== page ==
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Nicaragua crisis:FairTrade co-op advocates peace through dialogue

News from Nicaragua | Monday, 25 June 2018 |

An end to all violence is critical to the livelihoods of thousands of small scale farmers

An end to all violence is critical to the livelihoods of thousands of small scale farmers

Since 2002, NSC has worked with co-operatives in Nicaragua through promoting awareness of and understanding between Nicaraguan small scale farmers and UK Fair Trade activists.

One of these co-operatives is CECOCAFEN, an umbrella organisation based in the northern Nicaraguan Department of Matagalpa that brings together over 2,100 small scale farmers organised into eleven co-operatives.

Their main source of income is coffee which is exported through Fair Trade markets and fruit and vegetables for family consumption and to sell locally.

Another important source of income was eco-tourism which contributed to environmental protection by providing families with extra income to invest in their communities and farms, enabling them to live more sustainably.

What has been achieved under the Sandinista government

* The Government of Reconciliation and National Unity of President Daniel Ortega, as well as being formed by a Sandinista majority also represents the progressive sector in national political life and carries out programmes for the benefit of all. One of these has been to achieve eleven years of peace in the country for the first time in recent decades.

* In terms of achievements in social wellbeing there has never been a free basic health service in Nicaragua before; this service now includes some specialisms, increases in medical and tertiary personnel, health posts and hospitals in rural areas, community health care, prenatal care for prenatal women and new born babies, and programmes of preventative medicine and treatment of infectious diseases.

* Education provision has been in extended in cities and towns and even in small settlements, with more classrooms, schools, technical colleges and universities now accessible to poor families.

* The national road network is open all year round; the construction of bridges and sewerage systems has been extended at national level including in our own area.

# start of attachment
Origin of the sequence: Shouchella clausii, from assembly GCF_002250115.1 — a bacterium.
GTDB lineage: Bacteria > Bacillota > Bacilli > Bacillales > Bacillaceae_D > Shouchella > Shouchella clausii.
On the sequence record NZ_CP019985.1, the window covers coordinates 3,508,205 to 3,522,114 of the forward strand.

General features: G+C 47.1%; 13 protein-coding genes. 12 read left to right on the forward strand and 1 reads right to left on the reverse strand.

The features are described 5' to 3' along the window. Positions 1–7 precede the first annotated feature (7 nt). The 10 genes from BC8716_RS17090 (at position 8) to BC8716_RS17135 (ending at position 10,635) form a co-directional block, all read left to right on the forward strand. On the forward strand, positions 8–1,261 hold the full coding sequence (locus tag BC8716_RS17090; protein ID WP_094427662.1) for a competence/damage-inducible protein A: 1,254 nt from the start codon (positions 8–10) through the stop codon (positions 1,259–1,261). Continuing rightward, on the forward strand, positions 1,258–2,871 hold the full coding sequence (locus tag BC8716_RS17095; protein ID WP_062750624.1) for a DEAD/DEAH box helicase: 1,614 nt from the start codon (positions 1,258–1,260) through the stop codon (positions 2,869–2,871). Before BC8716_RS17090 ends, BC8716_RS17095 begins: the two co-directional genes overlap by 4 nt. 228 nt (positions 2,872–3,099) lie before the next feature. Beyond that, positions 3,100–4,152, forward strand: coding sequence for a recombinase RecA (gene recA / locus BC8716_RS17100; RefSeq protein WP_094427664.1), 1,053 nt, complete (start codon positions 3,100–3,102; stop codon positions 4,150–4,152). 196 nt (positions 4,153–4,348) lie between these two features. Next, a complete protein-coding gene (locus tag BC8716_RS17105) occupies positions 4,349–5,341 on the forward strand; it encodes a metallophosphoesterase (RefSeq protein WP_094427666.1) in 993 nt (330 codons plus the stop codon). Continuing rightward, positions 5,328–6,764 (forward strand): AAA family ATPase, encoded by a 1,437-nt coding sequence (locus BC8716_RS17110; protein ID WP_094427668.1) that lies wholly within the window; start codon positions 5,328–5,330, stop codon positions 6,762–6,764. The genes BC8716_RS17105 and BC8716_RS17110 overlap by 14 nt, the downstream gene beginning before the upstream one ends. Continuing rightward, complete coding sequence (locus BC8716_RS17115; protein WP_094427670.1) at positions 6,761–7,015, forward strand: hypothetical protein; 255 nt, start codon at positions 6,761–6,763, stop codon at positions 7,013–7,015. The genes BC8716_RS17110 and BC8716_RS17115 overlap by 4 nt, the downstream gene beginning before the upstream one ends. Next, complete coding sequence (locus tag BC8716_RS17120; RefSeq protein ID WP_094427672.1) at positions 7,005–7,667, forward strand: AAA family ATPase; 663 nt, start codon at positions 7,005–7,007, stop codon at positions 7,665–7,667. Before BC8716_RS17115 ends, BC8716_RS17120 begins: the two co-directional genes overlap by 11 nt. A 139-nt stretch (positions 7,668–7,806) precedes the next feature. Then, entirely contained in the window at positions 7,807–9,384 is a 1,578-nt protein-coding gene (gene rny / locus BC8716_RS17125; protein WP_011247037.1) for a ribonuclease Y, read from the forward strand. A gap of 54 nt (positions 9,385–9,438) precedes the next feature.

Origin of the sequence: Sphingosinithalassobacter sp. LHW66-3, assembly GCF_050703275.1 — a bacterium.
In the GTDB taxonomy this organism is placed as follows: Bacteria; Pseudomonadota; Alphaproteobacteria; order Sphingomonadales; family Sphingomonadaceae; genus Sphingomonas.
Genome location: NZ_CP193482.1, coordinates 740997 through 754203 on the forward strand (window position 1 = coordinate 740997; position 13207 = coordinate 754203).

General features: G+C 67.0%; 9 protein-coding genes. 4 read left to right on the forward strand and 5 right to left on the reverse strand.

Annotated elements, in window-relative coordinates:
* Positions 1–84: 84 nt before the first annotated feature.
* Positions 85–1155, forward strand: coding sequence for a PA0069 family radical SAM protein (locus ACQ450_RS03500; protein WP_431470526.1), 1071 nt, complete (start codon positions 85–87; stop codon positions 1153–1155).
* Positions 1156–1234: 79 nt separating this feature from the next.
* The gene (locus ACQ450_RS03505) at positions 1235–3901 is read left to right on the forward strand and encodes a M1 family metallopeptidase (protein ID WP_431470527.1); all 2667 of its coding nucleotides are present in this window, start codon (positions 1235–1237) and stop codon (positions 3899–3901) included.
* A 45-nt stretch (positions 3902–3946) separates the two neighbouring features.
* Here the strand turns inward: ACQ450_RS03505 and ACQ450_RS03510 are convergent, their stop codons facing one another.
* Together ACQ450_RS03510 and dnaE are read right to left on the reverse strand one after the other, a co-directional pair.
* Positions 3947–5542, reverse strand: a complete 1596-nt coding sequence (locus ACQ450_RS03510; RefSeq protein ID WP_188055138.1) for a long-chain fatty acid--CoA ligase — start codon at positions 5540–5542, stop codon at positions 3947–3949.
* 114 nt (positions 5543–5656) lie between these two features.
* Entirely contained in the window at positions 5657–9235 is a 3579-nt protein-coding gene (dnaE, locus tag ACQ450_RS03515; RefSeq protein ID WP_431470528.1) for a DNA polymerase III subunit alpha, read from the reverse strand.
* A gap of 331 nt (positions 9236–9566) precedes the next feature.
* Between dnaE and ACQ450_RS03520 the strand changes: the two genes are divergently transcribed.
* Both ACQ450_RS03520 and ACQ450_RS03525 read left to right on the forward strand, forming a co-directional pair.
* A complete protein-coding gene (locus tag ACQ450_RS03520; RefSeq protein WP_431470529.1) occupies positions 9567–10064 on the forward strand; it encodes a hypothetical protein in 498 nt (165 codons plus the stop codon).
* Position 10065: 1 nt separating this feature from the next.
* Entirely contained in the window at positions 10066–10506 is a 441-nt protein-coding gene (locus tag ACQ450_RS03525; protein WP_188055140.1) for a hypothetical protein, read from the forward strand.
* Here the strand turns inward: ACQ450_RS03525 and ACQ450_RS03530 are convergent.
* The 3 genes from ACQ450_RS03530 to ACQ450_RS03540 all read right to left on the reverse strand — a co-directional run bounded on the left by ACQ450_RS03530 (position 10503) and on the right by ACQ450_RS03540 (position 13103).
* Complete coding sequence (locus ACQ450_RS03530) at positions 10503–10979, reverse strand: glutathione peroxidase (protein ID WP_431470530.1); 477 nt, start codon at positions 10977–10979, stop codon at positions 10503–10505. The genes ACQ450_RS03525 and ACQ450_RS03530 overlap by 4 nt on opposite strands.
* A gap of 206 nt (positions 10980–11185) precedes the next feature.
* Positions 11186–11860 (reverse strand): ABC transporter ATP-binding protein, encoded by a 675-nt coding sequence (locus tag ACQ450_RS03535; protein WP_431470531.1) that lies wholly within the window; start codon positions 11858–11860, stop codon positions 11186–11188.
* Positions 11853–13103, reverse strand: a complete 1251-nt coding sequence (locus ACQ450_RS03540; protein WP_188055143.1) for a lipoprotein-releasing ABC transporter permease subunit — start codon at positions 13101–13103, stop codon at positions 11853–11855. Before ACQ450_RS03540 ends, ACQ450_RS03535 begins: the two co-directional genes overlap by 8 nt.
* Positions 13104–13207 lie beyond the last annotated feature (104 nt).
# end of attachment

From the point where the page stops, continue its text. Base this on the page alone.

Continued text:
* As is the case over the whole country, nearly all the communities that are part of CECOCAFEN, even those who are in the remotest areas, have electricity. These are places where under previous governments getting electricity was beyond people’s wildest dreams.

* There has been peace and security in the countryside because of the work of the government and the police in controlling crime, principally theft. Measures have also been taken to prevent international drug cultivation and trafficking, something which differentiates us from our Central American neighbours and the Nicaragua of the past. All of this has helped us to improve and sustain our productivity.

*There has been an opening up and growth of local businesses which has helped the families of the co-operatives and the communities.

Hopes for the future:peace through dialogue

‘We have faith in the efforts being made to encourage dialogue and understanding in the interests of the country’s wellbeing and the work being undertaken to ensure the functioning of government.’

‘We hope that the international community will be properly informed about events and that it will declare itself to be in favour of promoting the objectives of peace.’

‘We hope to be able to reactivate our productive and commercial activities as soon as possible.’

‘In spite of the current damage and adverse prognosis, we in CECOCAFEN are continuing our work with families and their organizations at grassroots level so that we can help their farms in different and innovative ways in order to increase their productivity and to reach their target yields.

‘We are supporting them in defending their human right to life, to work, and to sustain the livelihoods of themselves and their communities. ’